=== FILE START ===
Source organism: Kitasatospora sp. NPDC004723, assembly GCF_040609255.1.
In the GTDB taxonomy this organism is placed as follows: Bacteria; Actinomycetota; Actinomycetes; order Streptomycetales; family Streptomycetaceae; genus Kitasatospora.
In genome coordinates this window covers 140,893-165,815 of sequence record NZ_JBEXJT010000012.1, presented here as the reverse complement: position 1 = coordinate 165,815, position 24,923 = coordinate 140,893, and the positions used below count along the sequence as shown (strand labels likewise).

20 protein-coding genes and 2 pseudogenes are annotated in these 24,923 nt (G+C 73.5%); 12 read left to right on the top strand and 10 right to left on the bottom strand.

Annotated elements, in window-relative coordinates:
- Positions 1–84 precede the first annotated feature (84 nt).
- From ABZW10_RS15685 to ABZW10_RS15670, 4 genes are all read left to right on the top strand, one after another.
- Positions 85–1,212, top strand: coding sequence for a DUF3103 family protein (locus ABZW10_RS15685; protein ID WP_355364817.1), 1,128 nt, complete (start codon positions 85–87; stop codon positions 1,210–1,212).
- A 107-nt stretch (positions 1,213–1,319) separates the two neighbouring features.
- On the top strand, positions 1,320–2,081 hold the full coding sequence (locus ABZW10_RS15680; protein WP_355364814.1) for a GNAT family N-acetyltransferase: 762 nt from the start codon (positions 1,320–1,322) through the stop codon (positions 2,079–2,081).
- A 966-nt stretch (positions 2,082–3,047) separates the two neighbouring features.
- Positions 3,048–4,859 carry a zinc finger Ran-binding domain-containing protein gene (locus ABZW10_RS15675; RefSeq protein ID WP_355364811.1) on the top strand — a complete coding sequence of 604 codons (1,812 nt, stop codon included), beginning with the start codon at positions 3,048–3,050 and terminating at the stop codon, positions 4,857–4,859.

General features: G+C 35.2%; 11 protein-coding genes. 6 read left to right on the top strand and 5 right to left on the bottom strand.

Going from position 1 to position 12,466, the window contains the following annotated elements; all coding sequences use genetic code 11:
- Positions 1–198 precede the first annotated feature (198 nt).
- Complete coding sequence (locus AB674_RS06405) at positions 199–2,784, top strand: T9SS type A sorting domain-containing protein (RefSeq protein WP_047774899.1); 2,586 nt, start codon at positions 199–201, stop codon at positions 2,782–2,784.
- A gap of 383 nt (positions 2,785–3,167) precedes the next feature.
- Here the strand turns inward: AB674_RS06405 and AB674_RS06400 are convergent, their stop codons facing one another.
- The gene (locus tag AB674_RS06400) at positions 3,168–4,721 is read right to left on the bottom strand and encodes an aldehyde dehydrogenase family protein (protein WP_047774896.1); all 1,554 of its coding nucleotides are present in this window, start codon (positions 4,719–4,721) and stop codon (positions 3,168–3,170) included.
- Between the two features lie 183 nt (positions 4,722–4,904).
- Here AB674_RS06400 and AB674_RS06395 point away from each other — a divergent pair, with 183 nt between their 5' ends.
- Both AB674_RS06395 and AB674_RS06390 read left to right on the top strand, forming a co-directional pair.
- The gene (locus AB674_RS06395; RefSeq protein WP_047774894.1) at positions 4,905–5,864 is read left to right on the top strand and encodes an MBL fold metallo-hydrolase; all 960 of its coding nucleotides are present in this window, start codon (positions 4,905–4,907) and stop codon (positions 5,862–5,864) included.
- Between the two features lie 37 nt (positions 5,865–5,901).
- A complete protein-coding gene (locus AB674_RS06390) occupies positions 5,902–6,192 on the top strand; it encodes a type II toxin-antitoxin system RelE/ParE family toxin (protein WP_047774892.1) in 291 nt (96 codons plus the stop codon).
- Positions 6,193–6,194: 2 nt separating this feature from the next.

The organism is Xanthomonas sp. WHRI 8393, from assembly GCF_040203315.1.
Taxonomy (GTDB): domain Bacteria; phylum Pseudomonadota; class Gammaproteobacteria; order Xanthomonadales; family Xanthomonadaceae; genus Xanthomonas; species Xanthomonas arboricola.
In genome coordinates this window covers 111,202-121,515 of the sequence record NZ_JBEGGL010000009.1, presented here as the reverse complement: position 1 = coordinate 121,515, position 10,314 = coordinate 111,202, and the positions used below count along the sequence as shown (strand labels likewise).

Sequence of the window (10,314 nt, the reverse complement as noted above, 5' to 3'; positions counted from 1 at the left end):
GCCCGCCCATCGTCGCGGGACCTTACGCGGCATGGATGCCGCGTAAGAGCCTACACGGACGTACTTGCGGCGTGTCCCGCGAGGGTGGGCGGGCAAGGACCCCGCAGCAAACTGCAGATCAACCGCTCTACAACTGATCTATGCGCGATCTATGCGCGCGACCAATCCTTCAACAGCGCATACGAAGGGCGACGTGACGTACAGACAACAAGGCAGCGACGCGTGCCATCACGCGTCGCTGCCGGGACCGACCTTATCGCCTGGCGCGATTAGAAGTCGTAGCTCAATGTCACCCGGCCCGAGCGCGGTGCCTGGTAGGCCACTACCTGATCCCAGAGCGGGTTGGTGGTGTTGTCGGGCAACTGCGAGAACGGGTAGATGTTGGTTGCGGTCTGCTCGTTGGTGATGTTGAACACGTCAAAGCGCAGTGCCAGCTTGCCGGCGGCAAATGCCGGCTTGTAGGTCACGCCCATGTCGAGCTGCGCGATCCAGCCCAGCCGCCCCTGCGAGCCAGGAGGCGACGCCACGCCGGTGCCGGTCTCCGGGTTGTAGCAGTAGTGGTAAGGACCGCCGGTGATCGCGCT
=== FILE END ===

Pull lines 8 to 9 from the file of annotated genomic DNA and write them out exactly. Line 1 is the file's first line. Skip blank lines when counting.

- Positions 85–1,212, top strand: coding sequence for a DUF3103 family protein (locus ABZW10_RS15685; protein ID WP_355364817.1), 1,128 nt, complete (start codon positions 85–87; stop codon positions 1,210–1,212).
- A 107-nt stretch (positions 1,213–1,319) separates the two neighbouring features.